English pp 34-47 | Cite as

1066 and All That

  • Jan Svartvik
  • Geoffrey Leech


In our survey of the history of the English language, we have now come to perhaps the most famous landmark of all. In the popular view, history is often highly personalized: it is men and women that make history. In this case it was Duke William of Normandy — known to the English as William the Conqueror — who defeated the English king Harold in the fateful year 1066. This classic date is usually remembered, though not celebrated, by the English as the beginning of 300 years of strong French influence, changing the whole course of English history. But how far did the Norman Conquest change the course of the English language? The wider implications of the Norman Conquest for England and the English language are matters of debate. As The Oxford History of Britain puts it:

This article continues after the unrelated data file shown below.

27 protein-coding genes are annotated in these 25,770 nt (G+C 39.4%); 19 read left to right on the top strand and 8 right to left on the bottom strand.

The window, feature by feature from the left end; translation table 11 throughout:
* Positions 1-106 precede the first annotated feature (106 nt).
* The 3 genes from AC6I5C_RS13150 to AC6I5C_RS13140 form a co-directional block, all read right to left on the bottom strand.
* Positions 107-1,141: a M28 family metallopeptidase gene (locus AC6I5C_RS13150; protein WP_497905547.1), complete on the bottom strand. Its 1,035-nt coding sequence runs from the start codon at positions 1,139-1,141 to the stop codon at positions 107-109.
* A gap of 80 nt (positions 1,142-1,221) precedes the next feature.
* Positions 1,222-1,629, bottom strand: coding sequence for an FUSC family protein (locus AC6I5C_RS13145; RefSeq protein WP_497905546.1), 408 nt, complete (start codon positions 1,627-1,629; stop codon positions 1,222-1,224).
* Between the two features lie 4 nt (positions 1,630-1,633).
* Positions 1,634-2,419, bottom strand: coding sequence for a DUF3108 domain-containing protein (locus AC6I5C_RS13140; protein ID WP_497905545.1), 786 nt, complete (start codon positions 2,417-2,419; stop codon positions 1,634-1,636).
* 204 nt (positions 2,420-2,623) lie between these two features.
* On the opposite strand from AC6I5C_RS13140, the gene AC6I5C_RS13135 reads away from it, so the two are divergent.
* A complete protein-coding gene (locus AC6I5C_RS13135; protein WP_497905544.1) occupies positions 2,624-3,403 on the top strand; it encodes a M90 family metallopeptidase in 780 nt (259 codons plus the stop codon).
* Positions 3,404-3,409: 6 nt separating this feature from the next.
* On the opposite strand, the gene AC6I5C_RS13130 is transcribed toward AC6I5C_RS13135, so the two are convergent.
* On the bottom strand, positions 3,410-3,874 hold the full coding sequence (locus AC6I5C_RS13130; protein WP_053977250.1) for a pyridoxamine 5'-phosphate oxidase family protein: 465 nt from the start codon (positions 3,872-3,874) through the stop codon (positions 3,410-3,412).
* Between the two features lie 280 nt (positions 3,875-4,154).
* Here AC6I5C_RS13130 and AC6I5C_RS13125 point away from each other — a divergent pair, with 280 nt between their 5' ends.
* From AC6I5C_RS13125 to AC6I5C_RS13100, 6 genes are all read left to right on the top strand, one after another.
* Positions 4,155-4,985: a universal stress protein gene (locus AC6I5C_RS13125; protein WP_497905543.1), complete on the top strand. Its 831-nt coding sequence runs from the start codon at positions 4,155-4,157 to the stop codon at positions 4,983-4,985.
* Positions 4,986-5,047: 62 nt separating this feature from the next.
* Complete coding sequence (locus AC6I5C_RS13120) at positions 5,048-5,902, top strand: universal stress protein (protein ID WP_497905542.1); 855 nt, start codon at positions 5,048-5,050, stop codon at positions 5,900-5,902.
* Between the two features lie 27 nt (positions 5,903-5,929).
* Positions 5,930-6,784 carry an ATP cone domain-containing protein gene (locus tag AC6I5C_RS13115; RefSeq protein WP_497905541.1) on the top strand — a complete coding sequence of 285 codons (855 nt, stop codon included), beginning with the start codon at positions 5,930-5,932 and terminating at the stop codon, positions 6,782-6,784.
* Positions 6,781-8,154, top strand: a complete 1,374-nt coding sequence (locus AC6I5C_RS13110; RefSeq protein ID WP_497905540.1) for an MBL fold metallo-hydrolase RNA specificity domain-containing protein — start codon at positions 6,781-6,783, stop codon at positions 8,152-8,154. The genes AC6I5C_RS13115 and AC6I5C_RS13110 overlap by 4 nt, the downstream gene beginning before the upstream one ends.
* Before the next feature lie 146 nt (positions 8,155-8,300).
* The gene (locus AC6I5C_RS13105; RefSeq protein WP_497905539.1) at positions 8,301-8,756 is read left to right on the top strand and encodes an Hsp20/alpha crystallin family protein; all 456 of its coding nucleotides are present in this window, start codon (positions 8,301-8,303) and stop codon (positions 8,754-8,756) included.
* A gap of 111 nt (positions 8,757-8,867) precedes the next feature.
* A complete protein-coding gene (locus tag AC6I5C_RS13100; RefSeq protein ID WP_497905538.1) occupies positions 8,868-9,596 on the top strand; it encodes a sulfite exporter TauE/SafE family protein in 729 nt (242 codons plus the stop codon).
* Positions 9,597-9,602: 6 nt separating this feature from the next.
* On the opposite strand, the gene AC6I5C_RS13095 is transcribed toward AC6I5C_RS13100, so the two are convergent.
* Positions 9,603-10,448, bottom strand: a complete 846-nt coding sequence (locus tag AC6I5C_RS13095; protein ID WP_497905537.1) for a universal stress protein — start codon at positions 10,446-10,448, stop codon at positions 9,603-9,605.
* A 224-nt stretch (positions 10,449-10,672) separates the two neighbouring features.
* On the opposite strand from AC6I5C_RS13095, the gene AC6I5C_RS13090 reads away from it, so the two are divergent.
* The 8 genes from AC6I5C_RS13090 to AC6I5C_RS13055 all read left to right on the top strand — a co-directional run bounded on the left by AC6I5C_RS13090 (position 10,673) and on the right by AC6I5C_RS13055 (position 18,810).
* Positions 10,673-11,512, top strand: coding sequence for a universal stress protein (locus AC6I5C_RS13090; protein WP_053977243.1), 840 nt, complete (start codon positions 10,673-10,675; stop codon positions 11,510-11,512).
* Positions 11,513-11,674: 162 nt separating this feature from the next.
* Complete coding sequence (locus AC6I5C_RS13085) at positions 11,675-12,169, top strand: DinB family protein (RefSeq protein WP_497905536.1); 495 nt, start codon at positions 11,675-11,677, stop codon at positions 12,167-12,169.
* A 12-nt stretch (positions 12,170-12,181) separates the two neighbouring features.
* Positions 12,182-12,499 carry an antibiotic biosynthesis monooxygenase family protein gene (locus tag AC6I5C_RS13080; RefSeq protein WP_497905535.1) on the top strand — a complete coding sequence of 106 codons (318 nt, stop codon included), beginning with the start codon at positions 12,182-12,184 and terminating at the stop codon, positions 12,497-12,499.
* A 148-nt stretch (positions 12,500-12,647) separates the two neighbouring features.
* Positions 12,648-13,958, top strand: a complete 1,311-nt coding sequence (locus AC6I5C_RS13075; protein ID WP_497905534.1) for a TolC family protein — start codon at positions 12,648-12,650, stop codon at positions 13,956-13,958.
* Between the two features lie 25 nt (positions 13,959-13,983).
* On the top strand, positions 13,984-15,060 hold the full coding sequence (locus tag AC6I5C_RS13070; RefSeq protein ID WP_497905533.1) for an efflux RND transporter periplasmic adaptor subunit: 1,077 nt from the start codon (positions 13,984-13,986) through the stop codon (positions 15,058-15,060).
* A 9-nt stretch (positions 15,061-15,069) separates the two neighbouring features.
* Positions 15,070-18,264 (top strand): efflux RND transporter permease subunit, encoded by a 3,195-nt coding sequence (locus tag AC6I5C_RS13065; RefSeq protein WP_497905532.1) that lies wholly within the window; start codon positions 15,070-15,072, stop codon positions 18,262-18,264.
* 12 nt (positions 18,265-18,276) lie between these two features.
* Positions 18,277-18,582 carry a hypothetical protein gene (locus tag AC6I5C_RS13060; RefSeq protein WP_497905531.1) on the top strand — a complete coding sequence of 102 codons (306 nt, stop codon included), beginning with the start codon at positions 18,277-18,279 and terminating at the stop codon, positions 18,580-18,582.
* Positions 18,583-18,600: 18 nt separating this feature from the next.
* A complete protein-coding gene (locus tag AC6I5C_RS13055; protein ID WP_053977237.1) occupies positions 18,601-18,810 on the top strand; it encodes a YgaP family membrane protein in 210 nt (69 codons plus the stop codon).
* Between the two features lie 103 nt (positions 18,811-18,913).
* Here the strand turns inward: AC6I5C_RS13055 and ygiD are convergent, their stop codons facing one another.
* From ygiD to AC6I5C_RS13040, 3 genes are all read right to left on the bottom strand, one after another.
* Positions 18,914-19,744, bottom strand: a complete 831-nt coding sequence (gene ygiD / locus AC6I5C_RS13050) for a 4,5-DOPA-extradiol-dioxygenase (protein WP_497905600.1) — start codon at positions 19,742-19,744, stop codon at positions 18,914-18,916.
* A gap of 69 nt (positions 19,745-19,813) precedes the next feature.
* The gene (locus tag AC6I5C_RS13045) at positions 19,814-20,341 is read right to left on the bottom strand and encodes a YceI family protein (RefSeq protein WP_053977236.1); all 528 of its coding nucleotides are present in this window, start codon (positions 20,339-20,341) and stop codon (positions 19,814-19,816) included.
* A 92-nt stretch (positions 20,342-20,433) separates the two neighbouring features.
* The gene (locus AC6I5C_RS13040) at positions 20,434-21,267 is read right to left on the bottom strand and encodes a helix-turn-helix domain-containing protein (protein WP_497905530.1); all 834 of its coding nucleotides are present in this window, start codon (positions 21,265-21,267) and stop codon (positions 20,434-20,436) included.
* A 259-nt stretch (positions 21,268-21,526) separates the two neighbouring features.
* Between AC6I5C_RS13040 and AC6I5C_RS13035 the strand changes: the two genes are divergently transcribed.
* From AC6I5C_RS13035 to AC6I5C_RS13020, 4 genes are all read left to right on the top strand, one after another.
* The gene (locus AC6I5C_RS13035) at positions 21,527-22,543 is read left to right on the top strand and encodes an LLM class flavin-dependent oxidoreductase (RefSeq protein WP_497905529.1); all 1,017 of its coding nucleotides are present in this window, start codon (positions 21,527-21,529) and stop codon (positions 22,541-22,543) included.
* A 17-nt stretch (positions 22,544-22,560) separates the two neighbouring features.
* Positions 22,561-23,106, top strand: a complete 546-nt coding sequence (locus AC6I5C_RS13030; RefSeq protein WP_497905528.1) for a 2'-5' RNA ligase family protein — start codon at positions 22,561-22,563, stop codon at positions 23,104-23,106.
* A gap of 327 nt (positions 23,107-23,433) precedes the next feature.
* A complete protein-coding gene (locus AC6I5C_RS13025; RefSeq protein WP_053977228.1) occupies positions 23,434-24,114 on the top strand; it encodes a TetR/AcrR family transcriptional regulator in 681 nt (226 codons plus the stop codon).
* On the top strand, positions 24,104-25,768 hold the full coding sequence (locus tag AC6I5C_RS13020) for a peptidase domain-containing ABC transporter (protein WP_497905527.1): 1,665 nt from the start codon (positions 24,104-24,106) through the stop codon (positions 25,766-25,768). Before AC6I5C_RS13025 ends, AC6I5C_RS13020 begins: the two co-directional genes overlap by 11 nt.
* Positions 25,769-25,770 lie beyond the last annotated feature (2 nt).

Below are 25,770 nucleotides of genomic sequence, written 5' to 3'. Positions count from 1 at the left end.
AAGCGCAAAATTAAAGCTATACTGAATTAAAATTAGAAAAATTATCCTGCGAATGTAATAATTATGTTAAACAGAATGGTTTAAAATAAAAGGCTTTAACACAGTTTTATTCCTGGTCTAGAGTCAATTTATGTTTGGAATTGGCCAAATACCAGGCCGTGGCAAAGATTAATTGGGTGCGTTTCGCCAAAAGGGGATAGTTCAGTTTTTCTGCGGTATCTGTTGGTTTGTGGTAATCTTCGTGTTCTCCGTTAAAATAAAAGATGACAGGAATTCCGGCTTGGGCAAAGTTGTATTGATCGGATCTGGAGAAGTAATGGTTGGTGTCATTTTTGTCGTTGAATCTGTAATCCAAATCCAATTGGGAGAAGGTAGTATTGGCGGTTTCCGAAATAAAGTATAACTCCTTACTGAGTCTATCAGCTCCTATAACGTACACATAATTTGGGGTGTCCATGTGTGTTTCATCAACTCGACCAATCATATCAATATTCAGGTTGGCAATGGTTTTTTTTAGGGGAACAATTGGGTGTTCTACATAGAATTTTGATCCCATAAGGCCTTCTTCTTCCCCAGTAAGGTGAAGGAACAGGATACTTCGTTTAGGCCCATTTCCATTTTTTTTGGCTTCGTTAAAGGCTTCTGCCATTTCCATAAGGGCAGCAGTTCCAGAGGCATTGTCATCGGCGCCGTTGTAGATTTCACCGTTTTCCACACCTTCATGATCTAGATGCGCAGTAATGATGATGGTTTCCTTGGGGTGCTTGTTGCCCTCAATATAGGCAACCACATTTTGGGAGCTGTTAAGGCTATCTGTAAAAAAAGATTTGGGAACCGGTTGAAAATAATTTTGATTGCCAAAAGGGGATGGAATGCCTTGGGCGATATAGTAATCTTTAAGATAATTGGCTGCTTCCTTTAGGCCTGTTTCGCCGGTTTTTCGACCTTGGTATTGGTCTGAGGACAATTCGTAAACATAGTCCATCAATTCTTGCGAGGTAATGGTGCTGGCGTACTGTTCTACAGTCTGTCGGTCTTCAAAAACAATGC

In some respects 1066 wrought great changes; in other respects, great changes occurred but can hardly be ascribed to the Conquest; in yet others, the most striking feature is not change at all, but continuity.

For example, after the Conquest a number of Old Norse words — such as words now spelled egg, get, sky, sister and window — show up in written English for the first time. But does this mean that the language was changing? Or was it merely that, at this time, what had already happened to spoken Old English was now being properly recorded in writing?


English Language Thirteenth Century Fourteenth Century French Word English History 
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Notes and Comments

  1. The chapter title comes from a classic of British humour, 1066 and All That: A Memorable History of England by W. C. Sellar and R. J. Yeatman (1930). This chapter, like the last, draws extensively on standard histories of the English language, especially N. F. Blake’s A History of the English Language.Google Scholar

Copyright information

© The Author(s) 2016

Authors and Affiliations

  • Jan Svartvik
    • 1
  • Geoffrey Leech
    • 2
  1. 1.Lund UniversitySweden
  2. 2.Lancaster UniversityUK

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